Monday, October 25, 2021

Turn that keg into a six pack!




Crystal Manjarres

I’m constantly asked what is the best way to get abs? The truth is, there is no “best” way or “only” way to go when it comes to getting a toned midsection. Everyone is different and make take a different approach when it comes to leaning down; that being said, I have a few suggestions that tend to work for most people. Here are my top five tips to chiseling your own six pack:

Tip #1: Watch what you eat. This may seem like a no-brainer, but you’d be surprised at how many people workout like crazy and eat garbage, still expecting results. There are also those who eat “healthy” junk foods and count calories that still do not have chiseled abs. What gives? Our bodies were made for pure, wholesome foods straight from Mother Nature’s kitchen. When we eat 100 calorie snack packs, processed foods (i.e. Lean Cuisine, cereals, breads, granola, etc.) and man-made juices, colas, fast foods, and such, our body doesn’t know what to do with all the unnatural “stuff.” So it stores the junk that it doesn’t know how to process (into cellulite, acne, and dandruff to name a few), and tries to use the rest as “low-grade” food for our “premium” fueled bodies. I could go on and on from here about what this does to our bodies, but I’ll stop and just reinforce the basic truth—whole, natural, unprocessed foods fuel our bodies and give us energy, glowing skin, clear eyes, shiny hair, and bingo—less body fat.

Tip #2: Train your core—but not too much. I know it seems common sense, right? Believe it or not, there can be a difference in training your abs and training your core. How so? Look at the muscles you are activating. If your idea of working out your abs is doing crunches, sits ups, and the like, then you are training your abs (more specifically your rectus abdominis, the superficial abdominals responsible for flexion). If, however, you do oblique work, planks, and functional stability exercises (either alone or in conjunction with other abdominal work), then you are working your core. Why the emphasis on the difference? By limiting yourself to only flexion-type exercises, you are actually setting yourself up for potential injury. Why? Our bodies were not made to constantly bend forward (especially with added weight) over and over and over. Just like with anything in life, balance is key. You need to balance the rest of the abdominal muscles (internal and external obliques and transversus abdominis) to help support the spine, provide a strong “trunk,” help the body to move with ease, prevent injury, and to show off a sculpted midsection. We need to train more than just the superficial abs (rectus abdominis)— we need to also train the remaining core muscles. Technically, the rectus abdominis and the aforementioned abdominals are all “abs” and “core” muscles, but I’m trying to give you a visual.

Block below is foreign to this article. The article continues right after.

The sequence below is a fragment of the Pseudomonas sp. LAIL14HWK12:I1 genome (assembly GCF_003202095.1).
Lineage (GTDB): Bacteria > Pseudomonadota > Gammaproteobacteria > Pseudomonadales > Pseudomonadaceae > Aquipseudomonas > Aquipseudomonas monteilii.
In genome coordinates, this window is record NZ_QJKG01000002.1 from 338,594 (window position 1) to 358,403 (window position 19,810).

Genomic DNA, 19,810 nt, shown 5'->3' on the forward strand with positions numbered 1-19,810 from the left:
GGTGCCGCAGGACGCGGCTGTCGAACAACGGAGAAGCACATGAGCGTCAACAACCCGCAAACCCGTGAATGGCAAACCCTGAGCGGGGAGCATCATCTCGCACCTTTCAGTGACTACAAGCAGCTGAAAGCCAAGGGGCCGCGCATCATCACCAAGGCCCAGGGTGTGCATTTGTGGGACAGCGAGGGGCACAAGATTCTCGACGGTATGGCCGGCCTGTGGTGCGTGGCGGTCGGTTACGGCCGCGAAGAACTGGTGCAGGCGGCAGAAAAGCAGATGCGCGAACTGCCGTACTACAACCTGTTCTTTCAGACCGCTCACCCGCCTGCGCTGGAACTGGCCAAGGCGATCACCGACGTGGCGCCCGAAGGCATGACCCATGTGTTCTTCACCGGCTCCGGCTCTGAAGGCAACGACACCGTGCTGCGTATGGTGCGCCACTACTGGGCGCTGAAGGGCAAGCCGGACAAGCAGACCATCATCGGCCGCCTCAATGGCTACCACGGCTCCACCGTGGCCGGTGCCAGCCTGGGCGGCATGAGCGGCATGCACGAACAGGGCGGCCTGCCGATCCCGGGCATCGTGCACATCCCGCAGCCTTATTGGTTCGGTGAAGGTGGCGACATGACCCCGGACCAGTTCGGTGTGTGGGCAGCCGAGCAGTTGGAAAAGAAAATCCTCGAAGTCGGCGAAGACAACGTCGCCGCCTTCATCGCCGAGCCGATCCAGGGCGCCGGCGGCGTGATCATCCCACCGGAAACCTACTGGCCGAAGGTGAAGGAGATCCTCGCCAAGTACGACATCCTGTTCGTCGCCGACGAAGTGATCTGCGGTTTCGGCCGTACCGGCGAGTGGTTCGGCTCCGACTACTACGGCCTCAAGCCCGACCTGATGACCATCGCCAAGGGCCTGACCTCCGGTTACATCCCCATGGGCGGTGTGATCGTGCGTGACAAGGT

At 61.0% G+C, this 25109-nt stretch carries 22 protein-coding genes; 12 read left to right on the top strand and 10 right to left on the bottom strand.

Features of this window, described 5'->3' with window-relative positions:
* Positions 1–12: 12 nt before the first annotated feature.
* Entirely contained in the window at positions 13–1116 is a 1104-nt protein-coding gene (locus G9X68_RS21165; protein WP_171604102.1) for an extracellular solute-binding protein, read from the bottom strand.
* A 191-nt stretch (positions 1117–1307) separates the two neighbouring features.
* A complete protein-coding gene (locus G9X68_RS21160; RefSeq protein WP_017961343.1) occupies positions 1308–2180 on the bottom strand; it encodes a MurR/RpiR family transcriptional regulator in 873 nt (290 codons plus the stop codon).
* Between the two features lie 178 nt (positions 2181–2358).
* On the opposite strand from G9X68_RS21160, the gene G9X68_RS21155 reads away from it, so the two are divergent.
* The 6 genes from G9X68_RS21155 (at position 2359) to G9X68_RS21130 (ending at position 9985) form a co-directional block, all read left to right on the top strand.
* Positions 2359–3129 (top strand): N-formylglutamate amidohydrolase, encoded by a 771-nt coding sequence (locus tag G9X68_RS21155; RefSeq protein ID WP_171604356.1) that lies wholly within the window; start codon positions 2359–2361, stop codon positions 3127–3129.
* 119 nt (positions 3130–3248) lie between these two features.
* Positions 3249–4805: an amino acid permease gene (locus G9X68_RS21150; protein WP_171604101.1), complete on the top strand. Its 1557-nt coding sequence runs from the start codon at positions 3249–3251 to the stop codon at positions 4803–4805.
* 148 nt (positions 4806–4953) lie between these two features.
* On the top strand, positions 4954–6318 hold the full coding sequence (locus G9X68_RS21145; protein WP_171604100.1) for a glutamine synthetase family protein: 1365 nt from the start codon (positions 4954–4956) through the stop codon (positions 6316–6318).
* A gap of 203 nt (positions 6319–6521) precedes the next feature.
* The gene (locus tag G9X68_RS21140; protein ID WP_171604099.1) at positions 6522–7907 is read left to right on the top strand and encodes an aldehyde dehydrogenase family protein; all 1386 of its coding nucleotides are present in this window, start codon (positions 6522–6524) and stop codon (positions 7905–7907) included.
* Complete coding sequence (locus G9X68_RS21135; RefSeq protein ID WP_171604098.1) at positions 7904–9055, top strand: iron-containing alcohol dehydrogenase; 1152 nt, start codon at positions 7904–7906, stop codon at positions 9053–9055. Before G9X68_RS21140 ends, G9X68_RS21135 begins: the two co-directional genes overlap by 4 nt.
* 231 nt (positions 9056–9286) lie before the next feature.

Make sure not to over train your abs; they are just like every other muscle group and need to be treated as such—meaning there is no need to train your abs every single day. There is also no need to do 1,000 sit ups/crunches—it is overkill and doesn’t make any sense. Start off training your core one time per week if you are new at this. If you are more advanced, do two times per week. Some people go up to three times per week, but again, I feel that this is unnecessary. If you over train your muscles, they will constantly be “broken down” (if done correctly), which means that they will never have the opportunity to rebuild and repair. This, at a minimum will not deliver the desired results and worse-case-scenario will result in injury. Make sure to have adequate rest and recovery time between workouts (48-72 hours) and never train a sore muscle.

This is part one of two on how to turn your keg into a six pack. Check out next edition’s tips #3-5 to find out more.

Crystal Manjarres is the owner of One- On-One Fitness, a private personal training and Pilates studio for men and women on Marco Island. She is a certified personal trainer and Stott Pilates certified instructor. Her focus is “Empowering men and women of all shapes and sizes”. To send in a question, email She can also be reached at www. or and (239) 333-5771. 

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